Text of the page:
I used a lock nut on the other side of this bolt so that it doesn't unscrew. You can probably use just a regular nut and some locktite.
The hard part is over!
Now that you have the t-plate connection and the bolts through the pipes, just put together the pipe and fittings according to the plan. You should end up with something like this (with the fittings we discussed above).
Step #3: Assemble the frame
Assembling the frame is actually quite easy, you can just cut the necessary lengths according to the plans we have (here they are again, for your convenience 💖) and then assemble using the fittings that are listed.
A couple notes here:
- Remember to try and keep your frame level by dry-fitting the frame and cradle together, and then figuring out if you need to adjust the 4" pipe that the wheels are attached to.
- I didn't use a slip-sling tee in my build, but I totally wish I did! This specific type of fitting will slide up and down the frame. This will make it easy for you to align your creature on top of the frame and secure it.
Here's what the rest of your assembly should look like!
When you've dry fit everything and you're happy with it, bolt everything down using screws. I used brass ones, and used a countersink drill bit so that the screws are flush to the pipe. If you don't have one of those, that's ok. The important thing is to bolt it down before you turn on the hoverboard so that it doesn't fall apart under you!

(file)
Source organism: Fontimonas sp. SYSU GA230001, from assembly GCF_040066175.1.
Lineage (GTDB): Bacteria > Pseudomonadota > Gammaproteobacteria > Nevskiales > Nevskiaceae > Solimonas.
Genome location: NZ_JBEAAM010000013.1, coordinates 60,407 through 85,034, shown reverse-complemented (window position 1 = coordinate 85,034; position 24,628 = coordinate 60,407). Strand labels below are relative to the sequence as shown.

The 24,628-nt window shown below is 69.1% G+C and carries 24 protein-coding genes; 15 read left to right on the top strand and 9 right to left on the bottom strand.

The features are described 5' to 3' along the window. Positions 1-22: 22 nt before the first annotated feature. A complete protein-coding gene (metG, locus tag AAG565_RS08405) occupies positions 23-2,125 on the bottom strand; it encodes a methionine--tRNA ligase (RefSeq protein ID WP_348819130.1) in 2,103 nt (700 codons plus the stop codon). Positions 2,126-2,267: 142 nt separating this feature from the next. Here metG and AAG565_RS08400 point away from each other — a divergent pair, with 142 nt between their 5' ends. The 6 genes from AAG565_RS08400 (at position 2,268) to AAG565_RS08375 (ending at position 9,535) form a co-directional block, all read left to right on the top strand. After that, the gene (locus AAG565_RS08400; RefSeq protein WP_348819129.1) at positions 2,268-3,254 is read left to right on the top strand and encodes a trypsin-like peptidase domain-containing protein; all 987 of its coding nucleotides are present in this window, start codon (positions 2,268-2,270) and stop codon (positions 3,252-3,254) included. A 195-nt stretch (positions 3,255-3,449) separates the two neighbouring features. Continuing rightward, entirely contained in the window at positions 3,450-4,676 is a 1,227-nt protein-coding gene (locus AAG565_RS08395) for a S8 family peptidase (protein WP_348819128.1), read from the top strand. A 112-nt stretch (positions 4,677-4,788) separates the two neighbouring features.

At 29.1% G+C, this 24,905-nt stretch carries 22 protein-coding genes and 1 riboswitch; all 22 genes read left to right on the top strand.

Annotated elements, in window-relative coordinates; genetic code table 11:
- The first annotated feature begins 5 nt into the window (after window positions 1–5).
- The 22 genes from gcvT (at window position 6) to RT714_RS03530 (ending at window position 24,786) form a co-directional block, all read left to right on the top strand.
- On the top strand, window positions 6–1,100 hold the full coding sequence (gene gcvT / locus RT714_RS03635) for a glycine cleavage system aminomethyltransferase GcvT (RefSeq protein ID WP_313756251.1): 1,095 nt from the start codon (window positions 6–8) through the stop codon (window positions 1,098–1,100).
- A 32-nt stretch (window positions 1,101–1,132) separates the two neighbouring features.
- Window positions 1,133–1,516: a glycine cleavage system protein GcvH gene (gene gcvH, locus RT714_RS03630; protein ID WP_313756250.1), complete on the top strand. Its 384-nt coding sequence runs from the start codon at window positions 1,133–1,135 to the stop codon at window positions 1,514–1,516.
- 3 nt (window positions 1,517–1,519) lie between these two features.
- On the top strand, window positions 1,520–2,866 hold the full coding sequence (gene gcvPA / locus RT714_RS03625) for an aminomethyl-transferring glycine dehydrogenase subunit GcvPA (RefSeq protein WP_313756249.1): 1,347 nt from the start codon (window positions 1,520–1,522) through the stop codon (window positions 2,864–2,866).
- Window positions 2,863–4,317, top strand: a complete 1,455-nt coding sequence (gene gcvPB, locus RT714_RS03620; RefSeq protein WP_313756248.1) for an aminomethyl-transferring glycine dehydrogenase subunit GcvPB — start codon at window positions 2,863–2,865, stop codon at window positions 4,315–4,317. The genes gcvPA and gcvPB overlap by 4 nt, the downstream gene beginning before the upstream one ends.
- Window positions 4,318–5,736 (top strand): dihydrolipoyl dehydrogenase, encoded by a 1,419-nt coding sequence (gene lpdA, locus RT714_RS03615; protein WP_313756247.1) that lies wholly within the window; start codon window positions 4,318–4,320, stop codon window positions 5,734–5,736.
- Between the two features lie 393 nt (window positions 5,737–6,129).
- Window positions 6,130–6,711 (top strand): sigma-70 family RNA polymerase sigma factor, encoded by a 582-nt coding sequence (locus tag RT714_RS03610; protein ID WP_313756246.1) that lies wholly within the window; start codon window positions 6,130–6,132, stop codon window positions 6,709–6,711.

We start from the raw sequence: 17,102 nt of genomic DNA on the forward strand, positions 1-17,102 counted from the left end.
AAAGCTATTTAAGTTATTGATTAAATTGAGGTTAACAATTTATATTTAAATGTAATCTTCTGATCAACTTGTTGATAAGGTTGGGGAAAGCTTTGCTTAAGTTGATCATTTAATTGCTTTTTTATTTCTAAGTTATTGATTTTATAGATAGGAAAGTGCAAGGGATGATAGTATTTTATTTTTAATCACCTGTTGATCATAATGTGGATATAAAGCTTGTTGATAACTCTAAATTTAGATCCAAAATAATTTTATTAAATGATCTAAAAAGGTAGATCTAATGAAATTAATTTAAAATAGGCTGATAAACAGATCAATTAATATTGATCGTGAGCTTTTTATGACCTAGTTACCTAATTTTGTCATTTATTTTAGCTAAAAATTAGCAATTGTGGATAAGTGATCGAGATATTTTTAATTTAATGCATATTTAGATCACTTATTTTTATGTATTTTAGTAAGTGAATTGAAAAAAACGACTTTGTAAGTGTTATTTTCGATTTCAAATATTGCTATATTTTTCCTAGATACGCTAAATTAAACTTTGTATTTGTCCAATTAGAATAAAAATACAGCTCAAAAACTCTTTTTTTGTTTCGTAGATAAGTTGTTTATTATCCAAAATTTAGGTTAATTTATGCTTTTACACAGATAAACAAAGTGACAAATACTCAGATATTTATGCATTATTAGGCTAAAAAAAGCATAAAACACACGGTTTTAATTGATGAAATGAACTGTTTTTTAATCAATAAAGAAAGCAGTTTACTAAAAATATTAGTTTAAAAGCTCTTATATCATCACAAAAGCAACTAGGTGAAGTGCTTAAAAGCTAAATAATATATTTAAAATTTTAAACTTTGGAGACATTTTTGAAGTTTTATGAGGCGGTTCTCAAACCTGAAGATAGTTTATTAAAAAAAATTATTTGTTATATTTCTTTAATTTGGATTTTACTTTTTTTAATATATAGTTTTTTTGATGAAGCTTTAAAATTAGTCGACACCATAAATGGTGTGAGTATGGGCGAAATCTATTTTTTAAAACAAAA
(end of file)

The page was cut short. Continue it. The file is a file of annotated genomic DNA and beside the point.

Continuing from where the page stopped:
Step #4: Attach the unicorn
Then at this point, you can attach your chosen magical creature to the frame! If you used a slip sling tee, you can adjust the position of the middle pipe so that the base of the unicorn can sit on top of the frame. I just used zipties for my build, but they are thiccc and get the job done.
Step #5: Upgraaaade time.
What I love about this frame is that there's endless possibilities for upgrades. I ended up surrounding my unicorn with a bountiful garden of flowers, and then eventually added a removable handle so that I can move it around easily when I'm not riding it. I also added a phone holder, because I'm addicted. Now I can use my phone on the go, safely 👌🏼.
That's it! You can now make your very own electric magical creature. Stay safe while driving, make sure you bolt everything down before you ride it, and have TONS of fun!